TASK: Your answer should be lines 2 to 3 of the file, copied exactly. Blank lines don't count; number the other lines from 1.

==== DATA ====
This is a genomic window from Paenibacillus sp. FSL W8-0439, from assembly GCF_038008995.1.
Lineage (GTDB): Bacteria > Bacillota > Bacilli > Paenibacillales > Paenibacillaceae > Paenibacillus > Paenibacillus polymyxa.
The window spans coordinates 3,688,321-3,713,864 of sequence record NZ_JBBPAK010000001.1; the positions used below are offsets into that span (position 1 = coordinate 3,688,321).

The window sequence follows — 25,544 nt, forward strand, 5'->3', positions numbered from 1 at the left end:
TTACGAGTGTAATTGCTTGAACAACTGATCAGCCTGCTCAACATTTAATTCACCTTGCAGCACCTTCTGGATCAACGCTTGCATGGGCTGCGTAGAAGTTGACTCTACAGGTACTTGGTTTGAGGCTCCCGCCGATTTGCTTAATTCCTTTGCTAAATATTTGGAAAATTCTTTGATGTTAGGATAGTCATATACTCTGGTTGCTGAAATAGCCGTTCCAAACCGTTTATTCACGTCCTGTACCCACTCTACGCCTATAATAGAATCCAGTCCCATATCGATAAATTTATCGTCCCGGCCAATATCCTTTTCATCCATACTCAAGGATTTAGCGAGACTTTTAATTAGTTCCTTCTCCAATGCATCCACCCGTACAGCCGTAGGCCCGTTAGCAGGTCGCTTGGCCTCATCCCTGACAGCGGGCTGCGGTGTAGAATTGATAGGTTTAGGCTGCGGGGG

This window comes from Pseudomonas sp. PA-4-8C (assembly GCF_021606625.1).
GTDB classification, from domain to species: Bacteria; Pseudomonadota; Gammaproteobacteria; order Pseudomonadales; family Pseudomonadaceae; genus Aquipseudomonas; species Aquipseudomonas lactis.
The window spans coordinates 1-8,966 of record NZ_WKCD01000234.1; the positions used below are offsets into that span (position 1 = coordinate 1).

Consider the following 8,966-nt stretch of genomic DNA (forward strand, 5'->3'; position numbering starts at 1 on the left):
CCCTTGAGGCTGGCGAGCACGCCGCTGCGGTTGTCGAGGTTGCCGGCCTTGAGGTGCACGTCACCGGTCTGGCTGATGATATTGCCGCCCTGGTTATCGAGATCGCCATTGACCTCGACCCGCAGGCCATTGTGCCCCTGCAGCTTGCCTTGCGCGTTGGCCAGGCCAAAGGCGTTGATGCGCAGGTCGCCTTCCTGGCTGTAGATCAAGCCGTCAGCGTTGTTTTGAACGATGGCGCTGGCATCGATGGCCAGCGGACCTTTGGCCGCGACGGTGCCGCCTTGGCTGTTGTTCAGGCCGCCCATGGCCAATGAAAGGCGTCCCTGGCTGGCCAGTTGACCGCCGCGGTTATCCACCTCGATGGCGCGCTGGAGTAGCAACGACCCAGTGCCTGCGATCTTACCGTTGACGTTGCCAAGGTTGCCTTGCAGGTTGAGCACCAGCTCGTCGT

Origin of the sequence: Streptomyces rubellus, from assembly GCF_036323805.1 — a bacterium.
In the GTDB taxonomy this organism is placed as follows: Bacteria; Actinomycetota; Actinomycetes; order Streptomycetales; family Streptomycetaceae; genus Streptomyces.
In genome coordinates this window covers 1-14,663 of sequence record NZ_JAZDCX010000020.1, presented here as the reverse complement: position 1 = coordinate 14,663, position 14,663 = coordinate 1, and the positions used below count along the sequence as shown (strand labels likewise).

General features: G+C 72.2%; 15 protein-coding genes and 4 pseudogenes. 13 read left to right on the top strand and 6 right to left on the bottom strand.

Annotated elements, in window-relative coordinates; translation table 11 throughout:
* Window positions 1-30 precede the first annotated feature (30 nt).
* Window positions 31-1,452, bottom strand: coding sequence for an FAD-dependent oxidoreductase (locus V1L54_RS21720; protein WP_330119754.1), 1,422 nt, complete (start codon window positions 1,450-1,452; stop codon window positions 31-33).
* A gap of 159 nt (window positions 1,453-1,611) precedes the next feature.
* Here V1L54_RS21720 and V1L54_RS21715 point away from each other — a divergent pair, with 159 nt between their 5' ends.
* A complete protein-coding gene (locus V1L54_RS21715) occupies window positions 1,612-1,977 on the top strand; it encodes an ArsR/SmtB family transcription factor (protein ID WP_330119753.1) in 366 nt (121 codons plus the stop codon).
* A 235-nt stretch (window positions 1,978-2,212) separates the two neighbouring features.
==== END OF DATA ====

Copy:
Lineage (GTDB): Bacteria > Bacillota > Bacilli > Paenibacillales > Paenibacillaceae > Paenibacillus > Paenibacillus polymyxa.
The window spans coordinates 3,688,321-3,713,864 of sequence record NZ_JBBPAK010000001.1; the positions used below are offsets into that span (position 1 = coordinate 3,688,321).